export OPENFAAS_PREFIX=wschenk

  faas-cli new --lang node12 starbot

Lets install the axios package.

  cd starbot
  npm install --save axios

Then lets change the starbot/handler.js to

const axios = require("axios")

module.exports = async (event, context) => {
    let res = await axios.get("")
    let body = `There are currently ${} astronauts in space.`
    return context
        .headers({"Content-type": "application/json"})

Then we deploy the function

  faas-cli up -f starbot.yml

And we can run it with:

There are currently 7 astronauts in space.


Command as a cloud function

Lets look at how to package up a command as a function.

faas-cli new --lang dockerfile fortune

Then we edit the fortune/Dockerfile. Add we are adding here is RUN apk add fortune and setting the fprocess to fortune.

FROM as watchdog

FROM alpine:3.12

RUN mkdir -p /home/app
RUN apk add fortune

COPY --from=watchdog /fwatchdog /usr/bin/fwatchdog
RUN chmod +x /usr/bin/fwatchdog

# Add non root user
RUN addgroup -S app && adduser app -S -G app
RUN chown app /home/app

WORKDIR /home/app

USER app

# Populate example here - i.e. "cat", "sha512sum" or "node index.js"
ENV fprocess="fortune"
# Set to true to see request in function logs
ENV write_debug="false"


HEALTHCHECK --interval=3s CMD [ -e /tmp/.lock ] || exit 1

CMD ["fwatchdog"]

Then you can build and deploy with

faas-cli up -f fortune.yml

Which now is available as:

When I get real bored, I like to drive downtown and get a great
parking spot, then sit in my car and count how many people ask me if
I'm leaving.
		-- Steven Wright

The whole process took me under a minute for the first time that I did it, so that's super cool.


OpenFaas uses what they call the PLONK Stack, which is a goofy but fun name, but the P stands for Prometheus. Lets see how that works.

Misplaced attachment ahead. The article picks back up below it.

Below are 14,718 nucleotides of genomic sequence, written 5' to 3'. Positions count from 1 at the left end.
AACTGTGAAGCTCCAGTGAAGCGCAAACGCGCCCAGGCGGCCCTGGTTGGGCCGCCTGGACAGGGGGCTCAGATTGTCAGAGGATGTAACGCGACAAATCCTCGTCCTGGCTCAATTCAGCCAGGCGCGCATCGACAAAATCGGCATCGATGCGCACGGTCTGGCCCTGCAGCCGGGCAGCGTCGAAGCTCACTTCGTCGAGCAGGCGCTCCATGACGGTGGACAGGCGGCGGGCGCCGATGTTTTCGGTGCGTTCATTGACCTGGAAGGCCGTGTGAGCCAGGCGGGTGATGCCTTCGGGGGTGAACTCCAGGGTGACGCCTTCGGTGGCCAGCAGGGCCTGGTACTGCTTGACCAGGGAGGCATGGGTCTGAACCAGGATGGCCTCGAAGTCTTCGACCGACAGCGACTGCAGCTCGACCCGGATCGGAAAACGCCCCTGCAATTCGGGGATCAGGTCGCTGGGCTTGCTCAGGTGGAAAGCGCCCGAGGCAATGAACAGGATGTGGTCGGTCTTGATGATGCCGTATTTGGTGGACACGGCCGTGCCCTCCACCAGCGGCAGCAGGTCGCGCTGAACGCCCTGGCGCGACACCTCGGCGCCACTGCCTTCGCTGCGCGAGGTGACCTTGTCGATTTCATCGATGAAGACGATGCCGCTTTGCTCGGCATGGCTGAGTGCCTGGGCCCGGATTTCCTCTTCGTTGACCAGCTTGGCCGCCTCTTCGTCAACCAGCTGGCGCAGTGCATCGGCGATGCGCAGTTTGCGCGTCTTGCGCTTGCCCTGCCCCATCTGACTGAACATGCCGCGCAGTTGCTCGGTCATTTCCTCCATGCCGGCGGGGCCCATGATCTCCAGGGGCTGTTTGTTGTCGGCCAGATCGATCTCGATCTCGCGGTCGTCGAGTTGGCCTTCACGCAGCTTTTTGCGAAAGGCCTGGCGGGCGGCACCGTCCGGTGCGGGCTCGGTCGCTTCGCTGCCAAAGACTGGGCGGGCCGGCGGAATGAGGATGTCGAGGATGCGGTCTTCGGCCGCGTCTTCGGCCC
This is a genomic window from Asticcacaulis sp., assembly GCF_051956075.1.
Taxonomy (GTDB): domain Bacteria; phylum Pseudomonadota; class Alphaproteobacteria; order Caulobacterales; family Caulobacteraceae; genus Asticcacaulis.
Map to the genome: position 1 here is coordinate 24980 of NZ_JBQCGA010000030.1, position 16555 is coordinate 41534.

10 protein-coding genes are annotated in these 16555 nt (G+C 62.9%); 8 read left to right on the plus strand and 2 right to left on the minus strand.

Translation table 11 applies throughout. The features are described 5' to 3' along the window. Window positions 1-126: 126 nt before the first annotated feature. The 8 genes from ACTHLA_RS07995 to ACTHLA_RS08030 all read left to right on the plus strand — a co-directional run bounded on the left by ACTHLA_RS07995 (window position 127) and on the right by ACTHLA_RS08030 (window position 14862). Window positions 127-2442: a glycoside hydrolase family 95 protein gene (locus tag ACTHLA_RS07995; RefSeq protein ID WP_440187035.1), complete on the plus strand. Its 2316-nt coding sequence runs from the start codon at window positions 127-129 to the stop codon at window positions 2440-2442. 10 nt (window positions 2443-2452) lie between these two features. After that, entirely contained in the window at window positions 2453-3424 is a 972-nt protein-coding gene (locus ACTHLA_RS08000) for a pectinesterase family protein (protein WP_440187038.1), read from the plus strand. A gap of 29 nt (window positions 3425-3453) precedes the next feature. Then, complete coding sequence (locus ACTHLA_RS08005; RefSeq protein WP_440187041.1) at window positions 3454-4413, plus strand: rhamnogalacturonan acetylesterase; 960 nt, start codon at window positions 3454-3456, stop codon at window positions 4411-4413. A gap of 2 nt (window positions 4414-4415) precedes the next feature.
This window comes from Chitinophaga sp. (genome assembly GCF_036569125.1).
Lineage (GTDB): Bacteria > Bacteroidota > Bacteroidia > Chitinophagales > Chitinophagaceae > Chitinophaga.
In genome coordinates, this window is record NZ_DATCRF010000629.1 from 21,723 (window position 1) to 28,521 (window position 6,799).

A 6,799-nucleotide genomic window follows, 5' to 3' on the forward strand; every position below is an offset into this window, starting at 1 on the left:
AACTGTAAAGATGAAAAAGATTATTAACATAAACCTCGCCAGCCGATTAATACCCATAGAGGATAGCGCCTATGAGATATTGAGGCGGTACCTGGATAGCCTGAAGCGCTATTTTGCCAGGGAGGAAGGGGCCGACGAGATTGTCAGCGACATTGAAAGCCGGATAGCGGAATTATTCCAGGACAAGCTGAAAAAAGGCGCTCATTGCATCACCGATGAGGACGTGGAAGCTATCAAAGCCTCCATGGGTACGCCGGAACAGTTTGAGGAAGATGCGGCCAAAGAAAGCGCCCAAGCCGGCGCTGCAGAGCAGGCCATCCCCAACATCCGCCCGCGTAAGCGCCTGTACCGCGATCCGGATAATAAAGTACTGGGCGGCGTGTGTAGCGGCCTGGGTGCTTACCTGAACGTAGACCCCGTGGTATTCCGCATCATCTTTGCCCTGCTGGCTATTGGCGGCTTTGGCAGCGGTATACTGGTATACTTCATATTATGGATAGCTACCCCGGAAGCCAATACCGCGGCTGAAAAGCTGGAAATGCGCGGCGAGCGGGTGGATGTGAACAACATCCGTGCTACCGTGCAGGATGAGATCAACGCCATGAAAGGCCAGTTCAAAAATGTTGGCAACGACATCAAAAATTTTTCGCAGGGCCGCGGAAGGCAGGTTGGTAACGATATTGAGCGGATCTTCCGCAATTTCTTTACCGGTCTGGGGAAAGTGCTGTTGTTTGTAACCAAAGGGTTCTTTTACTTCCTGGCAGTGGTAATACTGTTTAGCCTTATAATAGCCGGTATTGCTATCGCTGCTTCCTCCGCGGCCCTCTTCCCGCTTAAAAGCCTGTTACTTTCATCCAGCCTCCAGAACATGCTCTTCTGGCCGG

First we setup a ssh tunnel so we can connect to the local prometheus instance.

  ssh -L 9090:

Once this tunnel is up, we can connect to Prometheus locally.


Now on your faas server, edit /var/lib/faasd/docker-compose.yaml to add the grafana service.

      # we assume cwd == /var/lib/faasd
      - type: bind
        source: ./grafana/
        target: /etc/grafana/provisioning/
      - CAP_NET_RAW
      - prometheus
      - ""

We need to create the grafana directory and restart everything:

  mkdir -p /var/lib/faasd/grafana/
  systemctl daemon-reload && systemctl restart faasd

Finally on our local machine we need to open up an ssh tunnel to grafana so we can access. In my case:

  ssh -L 3000:

Add your prometheus datasource, pointing to http://prometheus:9090 and you are good to start adding panels.

In closing

This makes it really easy to quickly spin something up. Getting logging and monitoring built in "for free" is a huge leg up on spinning up your own solutions. I've haven't jumped too much into the kubernetes bandwagon, but this makes it so simple to expose a tiny bit of functionality in a way that seems so easy to maintain.

If you usecase is about gluing a couple of things together this is really pretty fascinating!